TABOR - Tradition and Contemporaneity in the Romanian Orthodox Church
< Back Links

From the history of religious poetry: Dimitrie Nanu


Dimitrie Nanu (1873-1943) is one of those poets for whom posterity has shown an indifference near to oblivion, although the poet received in 1937 the National Poetry Prize and was - during the beginning of the century and interwar period - an appreciated writer. Nichifor Crainic, the most thorough researcher of the "spirituality of Romanian poetry" considers him as an "honorable figure in the literary movement of his time, but with no echo in public, as a man." Dimitrie Nanu is a declared enemy of modernist poetry of his time which, it seemed to the poet, strives hard to encode its poetic message, rather than naturally and clearly communicate it to the reader, as the sincere expression of their own feelings. Fervent reader of ancient Greek philosophy, the Bible and the great european mystics, Dimitrie Nanu wrote a poetry full of earnest exhortations to moral elevation of man. The poems about nature, pastels influenced by the descriptive poetry of Coşbuc and Șt. O. Iosif, are permeated with wonder at the creation, the poet trying to find reasons for his exhortations to Christian life. In his poems of historical evocation of the cycle Patria (The Homeland), Dimitrie Nanu appears as a precursor of Ioan Alexandru.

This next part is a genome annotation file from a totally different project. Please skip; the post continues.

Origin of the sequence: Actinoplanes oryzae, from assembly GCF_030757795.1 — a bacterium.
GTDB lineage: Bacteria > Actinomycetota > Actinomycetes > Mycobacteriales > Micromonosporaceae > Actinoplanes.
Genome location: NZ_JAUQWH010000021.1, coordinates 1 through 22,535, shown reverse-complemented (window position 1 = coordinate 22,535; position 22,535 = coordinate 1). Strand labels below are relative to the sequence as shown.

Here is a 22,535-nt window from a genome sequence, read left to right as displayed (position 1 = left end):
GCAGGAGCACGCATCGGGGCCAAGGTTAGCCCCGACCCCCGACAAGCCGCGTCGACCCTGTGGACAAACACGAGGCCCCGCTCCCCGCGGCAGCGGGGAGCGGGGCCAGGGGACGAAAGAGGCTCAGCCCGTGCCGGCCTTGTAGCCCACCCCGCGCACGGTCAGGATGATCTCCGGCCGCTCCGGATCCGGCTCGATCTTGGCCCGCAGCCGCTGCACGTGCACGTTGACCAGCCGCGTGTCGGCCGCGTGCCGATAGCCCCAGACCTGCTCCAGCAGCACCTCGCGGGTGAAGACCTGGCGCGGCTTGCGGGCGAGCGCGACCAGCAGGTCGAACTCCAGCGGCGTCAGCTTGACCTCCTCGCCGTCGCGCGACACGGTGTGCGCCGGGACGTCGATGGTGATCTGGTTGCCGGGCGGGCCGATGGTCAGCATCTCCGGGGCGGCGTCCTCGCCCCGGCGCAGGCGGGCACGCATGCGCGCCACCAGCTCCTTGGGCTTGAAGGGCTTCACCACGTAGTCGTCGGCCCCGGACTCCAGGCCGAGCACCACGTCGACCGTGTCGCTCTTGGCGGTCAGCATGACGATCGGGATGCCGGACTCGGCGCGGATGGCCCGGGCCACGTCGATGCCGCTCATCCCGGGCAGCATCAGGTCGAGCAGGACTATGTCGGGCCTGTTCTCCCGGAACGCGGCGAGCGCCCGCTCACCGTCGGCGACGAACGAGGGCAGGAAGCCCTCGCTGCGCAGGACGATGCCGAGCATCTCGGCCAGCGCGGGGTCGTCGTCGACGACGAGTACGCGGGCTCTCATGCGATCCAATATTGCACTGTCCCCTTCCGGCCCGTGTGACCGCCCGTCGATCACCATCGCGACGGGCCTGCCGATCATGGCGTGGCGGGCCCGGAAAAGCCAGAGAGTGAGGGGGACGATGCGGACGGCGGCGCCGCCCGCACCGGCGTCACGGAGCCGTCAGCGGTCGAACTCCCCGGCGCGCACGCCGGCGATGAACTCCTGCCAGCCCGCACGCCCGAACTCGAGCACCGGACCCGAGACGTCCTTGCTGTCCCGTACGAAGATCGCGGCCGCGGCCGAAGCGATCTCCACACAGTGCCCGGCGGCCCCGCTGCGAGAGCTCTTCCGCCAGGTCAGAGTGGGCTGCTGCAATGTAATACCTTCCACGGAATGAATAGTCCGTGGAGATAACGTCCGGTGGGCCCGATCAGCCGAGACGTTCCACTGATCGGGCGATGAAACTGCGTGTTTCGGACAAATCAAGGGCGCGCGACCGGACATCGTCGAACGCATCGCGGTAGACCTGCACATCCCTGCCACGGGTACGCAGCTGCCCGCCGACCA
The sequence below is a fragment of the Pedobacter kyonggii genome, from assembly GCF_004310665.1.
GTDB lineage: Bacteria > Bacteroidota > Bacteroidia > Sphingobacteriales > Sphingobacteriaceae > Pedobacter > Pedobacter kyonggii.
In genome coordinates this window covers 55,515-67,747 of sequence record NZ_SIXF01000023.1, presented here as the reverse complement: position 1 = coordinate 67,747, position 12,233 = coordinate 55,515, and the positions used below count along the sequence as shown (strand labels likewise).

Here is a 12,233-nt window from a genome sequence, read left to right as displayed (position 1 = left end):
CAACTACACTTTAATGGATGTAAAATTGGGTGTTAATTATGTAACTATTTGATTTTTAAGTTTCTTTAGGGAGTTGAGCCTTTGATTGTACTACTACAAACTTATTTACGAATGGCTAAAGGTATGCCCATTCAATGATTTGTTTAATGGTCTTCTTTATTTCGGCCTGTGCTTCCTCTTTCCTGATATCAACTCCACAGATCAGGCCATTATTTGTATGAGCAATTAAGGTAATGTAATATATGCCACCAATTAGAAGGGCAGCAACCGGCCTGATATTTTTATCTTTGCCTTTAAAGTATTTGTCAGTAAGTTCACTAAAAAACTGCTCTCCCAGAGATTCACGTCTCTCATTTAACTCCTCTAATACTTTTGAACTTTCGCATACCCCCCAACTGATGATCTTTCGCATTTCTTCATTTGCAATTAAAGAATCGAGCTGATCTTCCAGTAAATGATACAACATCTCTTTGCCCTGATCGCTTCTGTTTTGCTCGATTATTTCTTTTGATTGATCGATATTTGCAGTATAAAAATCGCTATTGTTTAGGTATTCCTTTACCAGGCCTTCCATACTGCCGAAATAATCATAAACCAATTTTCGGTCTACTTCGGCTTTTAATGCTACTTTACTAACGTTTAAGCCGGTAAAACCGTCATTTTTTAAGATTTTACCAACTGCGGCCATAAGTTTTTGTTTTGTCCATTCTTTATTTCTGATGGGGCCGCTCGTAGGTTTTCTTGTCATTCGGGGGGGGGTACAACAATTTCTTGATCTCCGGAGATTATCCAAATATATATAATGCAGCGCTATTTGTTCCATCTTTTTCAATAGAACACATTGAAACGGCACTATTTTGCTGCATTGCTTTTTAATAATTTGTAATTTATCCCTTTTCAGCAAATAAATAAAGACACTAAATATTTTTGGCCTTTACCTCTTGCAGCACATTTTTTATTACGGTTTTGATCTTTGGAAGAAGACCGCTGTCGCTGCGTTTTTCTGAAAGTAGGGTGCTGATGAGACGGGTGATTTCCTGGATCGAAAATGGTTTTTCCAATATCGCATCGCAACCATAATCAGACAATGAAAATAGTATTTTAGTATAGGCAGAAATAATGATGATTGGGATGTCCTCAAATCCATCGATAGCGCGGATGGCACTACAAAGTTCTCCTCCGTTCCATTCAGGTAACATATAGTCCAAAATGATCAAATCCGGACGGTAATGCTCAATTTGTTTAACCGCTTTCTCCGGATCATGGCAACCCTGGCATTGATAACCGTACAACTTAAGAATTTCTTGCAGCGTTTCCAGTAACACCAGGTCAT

Keywords: Dimitrie Nanu, religious poetry, literary history, Ioan Alexandru